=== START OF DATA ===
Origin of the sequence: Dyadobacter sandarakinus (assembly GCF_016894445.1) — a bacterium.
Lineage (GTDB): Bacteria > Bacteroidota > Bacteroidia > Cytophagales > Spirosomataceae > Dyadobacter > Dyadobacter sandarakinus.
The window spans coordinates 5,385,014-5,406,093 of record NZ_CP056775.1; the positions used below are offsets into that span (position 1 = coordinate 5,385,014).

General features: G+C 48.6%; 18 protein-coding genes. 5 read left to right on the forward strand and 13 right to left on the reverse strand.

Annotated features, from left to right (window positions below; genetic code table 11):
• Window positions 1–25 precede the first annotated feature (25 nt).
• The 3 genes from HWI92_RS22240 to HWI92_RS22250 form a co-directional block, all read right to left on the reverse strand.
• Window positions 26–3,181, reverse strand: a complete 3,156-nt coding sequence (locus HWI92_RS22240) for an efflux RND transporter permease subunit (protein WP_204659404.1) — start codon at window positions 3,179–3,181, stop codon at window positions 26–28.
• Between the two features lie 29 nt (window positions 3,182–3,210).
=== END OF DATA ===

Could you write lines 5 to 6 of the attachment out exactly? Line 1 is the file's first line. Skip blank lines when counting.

Annotated features, from left to right (window positions below; genetic code table 11):
• Window positions 1–25 precede the first annotated feature (25 nt).